Field of Research: Social Rights Within and Beyond the Crisis - Debating Austerity, Constitutional Challenges and the Legitimacy Deficit in Europe
Kyriaki Pavlidou holds an LL.M in Human Rights from University College London, a two-year LL.M in History, Philosophy and Sociology of Law from Aristotle University of Thessaloniki and an LL.B from Democritus University of Thrace. She is a practising attorney and legal counsellor in Greece specialising in labour and social rights. She has previously worked at the European Economic and Social Committee in Brussels and held research assistant positions both at AUTH and UCL. During the year 2016 she conducted research as a Van Calker Scholar at the Swiss Institute of Comparative Law. Prior to that, she was awarded the Annual Visiting Research Fellowship from the Lucernaiuris Institute at the University of Lucerne for the year 2015. Kyriaki actively participates in the UNILUNetwork of Transnational Doctoral Research where she has presented her work on her other main research area which focuses on religious rights and issues of constitutional identity, subjectivity and legitimacy. She has undertaken additional study visits at the Humboldt University in Berlin, European University Institute, the Venice Academy of Human Rights, Birkbeck University London and the Bahçeşehir University. She is a member of the Hellenic League for Human Rights and was an Associate Editor of the UCL Jurisprudence Review for the year 2011-2012. Kyriaki’s research interests lie in the fields of philosophy, political theory, comparative constitutional law and the rights discourse, while she is particularly interested in feminist legal theory and critical approaches to law from a cross-cultural and transdisciplinary perspective.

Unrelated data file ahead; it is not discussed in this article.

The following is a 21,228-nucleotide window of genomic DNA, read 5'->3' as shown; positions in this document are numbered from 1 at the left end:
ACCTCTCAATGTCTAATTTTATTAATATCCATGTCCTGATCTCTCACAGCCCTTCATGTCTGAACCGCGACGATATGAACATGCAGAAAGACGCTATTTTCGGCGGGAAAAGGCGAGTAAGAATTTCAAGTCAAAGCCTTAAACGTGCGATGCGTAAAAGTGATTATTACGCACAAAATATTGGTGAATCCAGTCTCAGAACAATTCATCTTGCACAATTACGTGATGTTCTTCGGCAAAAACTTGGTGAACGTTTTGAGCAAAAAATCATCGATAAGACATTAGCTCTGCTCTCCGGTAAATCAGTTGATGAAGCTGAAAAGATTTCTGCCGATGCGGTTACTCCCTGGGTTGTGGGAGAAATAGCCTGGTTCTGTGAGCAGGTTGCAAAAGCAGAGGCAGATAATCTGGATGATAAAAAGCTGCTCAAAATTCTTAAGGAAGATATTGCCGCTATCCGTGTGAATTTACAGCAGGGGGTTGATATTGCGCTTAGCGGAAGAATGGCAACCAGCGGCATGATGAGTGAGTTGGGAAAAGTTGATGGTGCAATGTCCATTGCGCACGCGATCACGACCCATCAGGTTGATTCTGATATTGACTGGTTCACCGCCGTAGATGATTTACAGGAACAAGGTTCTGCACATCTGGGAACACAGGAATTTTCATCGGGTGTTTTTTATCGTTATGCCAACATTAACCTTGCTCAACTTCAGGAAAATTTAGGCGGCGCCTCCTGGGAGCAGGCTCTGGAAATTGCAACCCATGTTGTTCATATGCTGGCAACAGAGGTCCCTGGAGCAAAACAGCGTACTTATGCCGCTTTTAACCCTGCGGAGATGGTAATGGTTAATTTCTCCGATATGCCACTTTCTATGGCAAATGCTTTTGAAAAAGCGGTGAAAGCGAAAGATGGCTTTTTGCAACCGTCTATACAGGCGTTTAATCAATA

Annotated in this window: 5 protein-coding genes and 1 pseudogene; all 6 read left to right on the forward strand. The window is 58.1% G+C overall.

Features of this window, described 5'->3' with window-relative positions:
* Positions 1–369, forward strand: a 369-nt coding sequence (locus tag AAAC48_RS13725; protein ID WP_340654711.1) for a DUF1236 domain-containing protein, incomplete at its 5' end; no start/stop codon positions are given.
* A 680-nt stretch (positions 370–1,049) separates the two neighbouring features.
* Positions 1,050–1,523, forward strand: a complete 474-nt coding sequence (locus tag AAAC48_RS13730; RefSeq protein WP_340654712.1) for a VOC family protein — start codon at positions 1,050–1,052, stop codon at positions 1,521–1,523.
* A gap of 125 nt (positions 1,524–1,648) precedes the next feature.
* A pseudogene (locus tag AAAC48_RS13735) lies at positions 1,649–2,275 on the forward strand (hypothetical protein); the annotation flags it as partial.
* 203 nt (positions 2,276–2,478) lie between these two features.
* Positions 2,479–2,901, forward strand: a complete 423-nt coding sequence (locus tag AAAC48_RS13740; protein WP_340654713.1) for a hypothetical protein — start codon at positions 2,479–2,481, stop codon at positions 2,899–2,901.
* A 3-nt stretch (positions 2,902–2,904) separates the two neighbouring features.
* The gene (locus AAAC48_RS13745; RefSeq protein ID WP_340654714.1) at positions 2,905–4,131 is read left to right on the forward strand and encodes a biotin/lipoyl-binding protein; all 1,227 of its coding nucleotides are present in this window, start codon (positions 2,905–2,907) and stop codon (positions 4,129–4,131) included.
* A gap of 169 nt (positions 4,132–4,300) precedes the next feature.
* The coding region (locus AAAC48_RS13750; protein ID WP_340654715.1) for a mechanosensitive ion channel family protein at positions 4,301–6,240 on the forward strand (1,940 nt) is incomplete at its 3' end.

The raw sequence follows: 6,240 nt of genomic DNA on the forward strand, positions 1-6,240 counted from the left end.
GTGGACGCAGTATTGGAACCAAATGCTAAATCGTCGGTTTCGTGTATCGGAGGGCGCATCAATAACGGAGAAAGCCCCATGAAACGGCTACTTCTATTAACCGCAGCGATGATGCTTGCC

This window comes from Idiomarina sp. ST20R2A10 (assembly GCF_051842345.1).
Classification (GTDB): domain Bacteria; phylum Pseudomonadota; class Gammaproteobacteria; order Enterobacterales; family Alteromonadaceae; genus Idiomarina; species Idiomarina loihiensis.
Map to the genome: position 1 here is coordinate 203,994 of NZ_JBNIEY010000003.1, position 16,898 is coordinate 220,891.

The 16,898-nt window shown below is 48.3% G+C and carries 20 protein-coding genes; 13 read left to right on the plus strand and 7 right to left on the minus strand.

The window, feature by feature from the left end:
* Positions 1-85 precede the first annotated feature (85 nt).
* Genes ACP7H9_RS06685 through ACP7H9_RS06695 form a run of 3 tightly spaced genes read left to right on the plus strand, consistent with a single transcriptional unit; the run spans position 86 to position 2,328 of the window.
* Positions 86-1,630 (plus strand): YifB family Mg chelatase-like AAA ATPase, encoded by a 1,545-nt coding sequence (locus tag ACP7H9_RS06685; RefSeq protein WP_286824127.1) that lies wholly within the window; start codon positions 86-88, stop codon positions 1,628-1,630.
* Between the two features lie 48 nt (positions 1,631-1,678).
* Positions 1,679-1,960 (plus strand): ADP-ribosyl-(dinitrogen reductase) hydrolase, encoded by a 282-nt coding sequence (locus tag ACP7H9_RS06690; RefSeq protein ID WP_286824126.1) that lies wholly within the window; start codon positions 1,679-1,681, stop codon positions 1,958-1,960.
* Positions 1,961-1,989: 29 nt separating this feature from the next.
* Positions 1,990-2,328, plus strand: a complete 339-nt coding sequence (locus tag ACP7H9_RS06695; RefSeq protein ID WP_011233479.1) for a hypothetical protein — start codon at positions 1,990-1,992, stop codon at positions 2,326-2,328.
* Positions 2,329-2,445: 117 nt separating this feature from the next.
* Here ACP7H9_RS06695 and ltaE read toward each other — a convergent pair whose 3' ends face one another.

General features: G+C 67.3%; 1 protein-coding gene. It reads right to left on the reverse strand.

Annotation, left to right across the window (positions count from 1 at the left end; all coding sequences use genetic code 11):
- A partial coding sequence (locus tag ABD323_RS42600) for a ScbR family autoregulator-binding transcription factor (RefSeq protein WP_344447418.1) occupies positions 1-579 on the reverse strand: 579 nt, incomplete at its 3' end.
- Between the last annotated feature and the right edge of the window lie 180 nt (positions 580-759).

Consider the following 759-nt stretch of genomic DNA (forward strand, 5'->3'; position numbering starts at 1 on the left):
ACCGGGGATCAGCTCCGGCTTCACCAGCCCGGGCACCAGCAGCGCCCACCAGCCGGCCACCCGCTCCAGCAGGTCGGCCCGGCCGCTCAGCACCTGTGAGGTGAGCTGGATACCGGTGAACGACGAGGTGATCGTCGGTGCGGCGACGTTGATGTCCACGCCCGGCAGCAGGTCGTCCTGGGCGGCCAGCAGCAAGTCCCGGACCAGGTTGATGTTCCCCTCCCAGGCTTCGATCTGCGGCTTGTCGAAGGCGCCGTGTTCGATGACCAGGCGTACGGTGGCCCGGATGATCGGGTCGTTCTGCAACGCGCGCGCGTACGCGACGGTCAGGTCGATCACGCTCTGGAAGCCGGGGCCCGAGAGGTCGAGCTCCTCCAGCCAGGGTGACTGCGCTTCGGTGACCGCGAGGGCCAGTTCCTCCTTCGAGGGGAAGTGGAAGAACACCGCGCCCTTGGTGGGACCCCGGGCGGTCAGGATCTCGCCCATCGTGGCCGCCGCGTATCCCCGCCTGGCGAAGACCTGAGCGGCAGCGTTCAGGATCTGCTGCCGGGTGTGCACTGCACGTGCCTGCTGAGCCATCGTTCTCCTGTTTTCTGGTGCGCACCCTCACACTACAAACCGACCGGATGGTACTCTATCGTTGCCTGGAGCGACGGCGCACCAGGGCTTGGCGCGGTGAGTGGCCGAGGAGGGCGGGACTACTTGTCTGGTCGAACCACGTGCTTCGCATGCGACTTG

Kyriaki’s research addresses the social deficit in Europe in the context of austerity, with a special focus on Greece. Departing from a mere descriptive account of the facts, the analysis aims towards a more conceptual and systemic one. In order to do so, the thesis assesses the judicial practice of European and national Greek Courts and their crisis-related judgements. By highlighting the unexplored clash in constitutional control, at a domestic level in Greece, the analysis seeks to bring forward questions of constitutional pluralism and of the constitutionalisation of social rights. The thesis asks how social rights were adjudicated and delves into questions of subjectivity and constitutionalism. To that end, it assesses the relationship between liberalism and pluralism; it revisits and deconstructs key concepts such as legal centrality and the role and reason of the state. It further argues that an economic analysis of the law acted as the modus operandi in austerity cases. The analysis aims towards re-configuring a critical understanding of social rights within and beyond the financial crisis. It inquiries into the nature of social rights and suggests that social rights pertain to personal integrity and autonomy and have an individual as much as a collective dimension. It further challenges the concept of solidarity in the austerity context and defends an idea of solidarity that represents a fundamental constitutional principle of social justice. Ultimately, the thesis seeks to defend an autonomy-based critical theory of social rights from the standpoint of the affected individual in a, what is now already called, time of post-crisis legitimacy.